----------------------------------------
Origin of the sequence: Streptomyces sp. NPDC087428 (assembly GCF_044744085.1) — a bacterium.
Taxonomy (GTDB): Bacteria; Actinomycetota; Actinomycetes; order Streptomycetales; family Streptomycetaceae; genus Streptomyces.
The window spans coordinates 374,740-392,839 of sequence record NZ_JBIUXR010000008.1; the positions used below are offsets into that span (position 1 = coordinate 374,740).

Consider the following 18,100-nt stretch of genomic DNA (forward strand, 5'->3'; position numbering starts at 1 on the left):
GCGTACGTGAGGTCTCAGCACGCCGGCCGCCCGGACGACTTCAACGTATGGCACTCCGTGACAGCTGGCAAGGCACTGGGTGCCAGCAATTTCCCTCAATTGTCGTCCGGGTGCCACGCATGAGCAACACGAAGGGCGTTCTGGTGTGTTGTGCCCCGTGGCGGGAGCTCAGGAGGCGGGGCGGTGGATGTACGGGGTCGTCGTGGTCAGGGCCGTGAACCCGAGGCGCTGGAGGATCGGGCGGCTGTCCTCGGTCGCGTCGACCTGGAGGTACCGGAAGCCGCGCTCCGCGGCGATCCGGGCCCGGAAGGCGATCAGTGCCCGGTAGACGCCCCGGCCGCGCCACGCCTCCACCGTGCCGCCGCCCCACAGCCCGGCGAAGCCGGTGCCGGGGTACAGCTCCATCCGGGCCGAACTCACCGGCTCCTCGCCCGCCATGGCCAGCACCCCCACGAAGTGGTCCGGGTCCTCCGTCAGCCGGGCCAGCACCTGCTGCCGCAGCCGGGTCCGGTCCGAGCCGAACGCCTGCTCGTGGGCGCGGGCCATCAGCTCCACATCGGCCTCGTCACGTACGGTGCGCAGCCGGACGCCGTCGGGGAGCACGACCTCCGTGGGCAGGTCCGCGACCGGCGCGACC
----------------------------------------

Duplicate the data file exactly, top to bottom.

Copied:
Origin of the sequence: Streptomyces sp. NPDC087428 (assembly GCF_044744085.1) — a bacterium.
Taxonomy (GTDB): Bacteria; Actinomycetota; Actinomycetes; order Streptomycetales; family Streptomycetaceae; genus Streptomyces.
The window spans coordinates 374,740-392,839 of sequence record NZ_JBIUXR010000008.1; the positions used below are offsets into that span (position 1 = coordinate 374,740).

Consider the following 18,100-nt stretch of genomic DNA (forward strand, 5'->3'; position numbering starts at 1 on the left):
GCGTACGTGAGGTCTCAGCACGCCGGCCGCCCGGACGACTTCAACGTATGGCACTCCGTGACAGCTGGCAAGGCACTGGGTGCCAGCAATTTCCCTCAATTGTCGTCCGGGTGCCACGCATGAGCAACACGAAGGGCGTTCTGGTGTGTTGTGCCCCGTGGCGGGAGCTCAGGAGGCGGGGCGGTGGATGTACGGGGTCGTCGTGGTCAGGGCCGTGAACCCGAGGCGCTGGAGGATCGGGCGGCTGTCCTCGGTCGCGTCGACCTGGAGGTACCGGAAGCCGCGCTCCGCGGCGATCCGGGCCCGGAAGGCGATCAGTGCCCGGTAGACGCCCCGGCCGCGCCACGCCTCCACCGTGCCGCCGCCCCACAGCCCGGCGAAGCCGGTGCCGGGGTACAGCTCCATCCGGGCCGAACTCACCGGCTCCTCGCCCGCCATGGCCAGCACCCCCACGAAGTGGTCCGGGTCCTCCGTCAGCCGGGCCAGCACCTGCTGCCGCAGCCGGGTCCGGTCCGAGCCGAACGCCTGCTCGTGGGCGCGGGCCATCAGCTCCACATCGGCCTCGTCACGTACGGTGCGCAGCCGGACGCCGTCGGGGAGCACGACCTCCGTGGGCAGGTCCGCGACCGGCGCGACC